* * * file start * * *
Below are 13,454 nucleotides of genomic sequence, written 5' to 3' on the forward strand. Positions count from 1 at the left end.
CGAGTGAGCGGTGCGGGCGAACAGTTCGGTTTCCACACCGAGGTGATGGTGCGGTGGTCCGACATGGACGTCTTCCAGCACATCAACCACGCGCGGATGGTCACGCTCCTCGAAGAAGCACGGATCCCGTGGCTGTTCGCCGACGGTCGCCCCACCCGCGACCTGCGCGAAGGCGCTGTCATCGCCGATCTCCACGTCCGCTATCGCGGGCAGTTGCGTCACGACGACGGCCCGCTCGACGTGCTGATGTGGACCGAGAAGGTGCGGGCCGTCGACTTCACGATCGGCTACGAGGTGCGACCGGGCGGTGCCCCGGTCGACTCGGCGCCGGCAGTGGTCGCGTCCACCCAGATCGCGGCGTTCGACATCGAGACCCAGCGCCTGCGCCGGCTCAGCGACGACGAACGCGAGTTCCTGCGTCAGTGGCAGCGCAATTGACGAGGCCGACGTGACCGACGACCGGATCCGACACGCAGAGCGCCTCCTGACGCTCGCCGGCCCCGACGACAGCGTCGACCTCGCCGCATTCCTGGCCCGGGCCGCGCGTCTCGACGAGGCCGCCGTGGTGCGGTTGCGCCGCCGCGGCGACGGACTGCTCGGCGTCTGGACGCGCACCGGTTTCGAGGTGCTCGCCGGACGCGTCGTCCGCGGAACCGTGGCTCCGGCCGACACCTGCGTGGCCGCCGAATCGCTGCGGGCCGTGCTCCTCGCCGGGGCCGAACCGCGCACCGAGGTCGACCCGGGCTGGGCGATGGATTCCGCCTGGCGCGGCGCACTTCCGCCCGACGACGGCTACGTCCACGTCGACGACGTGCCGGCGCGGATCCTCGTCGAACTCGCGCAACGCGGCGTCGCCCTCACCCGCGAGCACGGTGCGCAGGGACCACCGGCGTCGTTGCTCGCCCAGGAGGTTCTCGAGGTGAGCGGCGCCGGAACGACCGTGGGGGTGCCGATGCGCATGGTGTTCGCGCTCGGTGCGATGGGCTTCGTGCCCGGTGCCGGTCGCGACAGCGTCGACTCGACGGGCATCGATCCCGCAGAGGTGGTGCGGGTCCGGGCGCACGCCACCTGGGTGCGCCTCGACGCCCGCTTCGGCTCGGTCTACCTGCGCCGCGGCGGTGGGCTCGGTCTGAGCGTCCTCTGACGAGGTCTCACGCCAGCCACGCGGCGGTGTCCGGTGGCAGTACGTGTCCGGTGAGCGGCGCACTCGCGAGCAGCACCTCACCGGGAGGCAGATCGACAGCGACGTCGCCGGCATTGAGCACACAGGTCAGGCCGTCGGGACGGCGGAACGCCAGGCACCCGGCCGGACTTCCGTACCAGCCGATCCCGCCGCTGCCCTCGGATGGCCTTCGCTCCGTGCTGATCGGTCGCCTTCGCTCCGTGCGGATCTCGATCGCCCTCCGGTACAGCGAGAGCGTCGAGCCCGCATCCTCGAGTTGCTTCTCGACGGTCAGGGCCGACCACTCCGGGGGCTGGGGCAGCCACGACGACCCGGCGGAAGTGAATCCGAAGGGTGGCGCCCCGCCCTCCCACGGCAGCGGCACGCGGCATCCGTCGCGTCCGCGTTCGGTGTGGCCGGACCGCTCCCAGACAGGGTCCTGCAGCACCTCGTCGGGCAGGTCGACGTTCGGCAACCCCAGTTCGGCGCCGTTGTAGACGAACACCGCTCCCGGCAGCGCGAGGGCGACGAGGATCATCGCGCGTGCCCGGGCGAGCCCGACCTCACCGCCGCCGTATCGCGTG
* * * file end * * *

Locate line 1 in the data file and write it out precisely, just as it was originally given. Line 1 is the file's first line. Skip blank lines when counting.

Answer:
Below are 13,454 nucleotides of genomic sequence, written 5' to 3' on the forward strand. Positions count from 1 at the left end.